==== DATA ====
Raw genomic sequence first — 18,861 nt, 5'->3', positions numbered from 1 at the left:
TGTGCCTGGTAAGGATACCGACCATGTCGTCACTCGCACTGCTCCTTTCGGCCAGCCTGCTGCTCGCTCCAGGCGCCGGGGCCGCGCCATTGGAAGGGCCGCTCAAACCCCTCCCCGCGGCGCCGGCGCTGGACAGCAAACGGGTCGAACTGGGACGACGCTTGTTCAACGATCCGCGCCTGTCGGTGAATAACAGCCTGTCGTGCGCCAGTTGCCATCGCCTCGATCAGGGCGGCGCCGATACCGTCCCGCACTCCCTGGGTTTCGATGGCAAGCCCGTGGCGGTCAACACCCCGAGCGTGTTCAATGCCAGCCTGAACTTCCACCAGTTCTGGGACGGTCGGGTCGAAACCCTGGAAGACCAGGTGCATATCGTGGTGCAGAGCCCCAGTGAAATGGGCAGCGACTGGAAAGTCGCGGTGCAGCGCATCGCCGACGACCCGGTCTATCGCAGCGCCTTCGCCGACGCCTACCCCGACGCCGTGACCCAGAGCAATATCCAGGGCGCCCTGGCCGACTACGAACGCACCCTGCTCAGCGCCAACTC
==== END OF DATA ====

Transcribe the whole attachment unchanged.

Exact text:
Raw genomic sequence first — 18,861 nt, 5'->3', positions numbered from 1 at the left:
TGTGCCTGGTAAGGATACCGACCATGTCGTCACTCGCACTGCTCCTTTCGGCCAGCCTGCTGCTCGCTCCAGGCGCCGGGGCCGCGCCATTGGAAGGGCCGCTCAAACCCCTCCCCGCGGCGCCGGCGCTGGACAGCAAACGGGTCGAACTGGGACGACGCTTGTTCAACGATCCGCGCCTGTCGGTGAATAACAGCCTGTCGTGCGCCAGTTGCCATCGCCTCGATCAGGGCGGCGCCGATACCGTCCCGCACTCCCTGGGTTTCGATGGCAAGCCCGTGGCGGTCAACACCCCGAGCGTGTTCAATGCCAGCCTGAACTTCCACCAGTTCTGGGACGGTCGGGTCGAAACCCTGGAAGACCAGGTGCATATCGTGGTGCAGAGCCCCAGTGAAATGGGCAGCGACTGGAAAGTCGCGGTGCAGCGCATCGCCGACGACCCGGTCTATCGCAGCGCCTTCGCCGACGCCTACCCCGACGCCGTGACCCAGAGCAATATCCAGGGCGCCCTGGCCGACTACGAACGCACCCTGCTCAGCGCCAACTC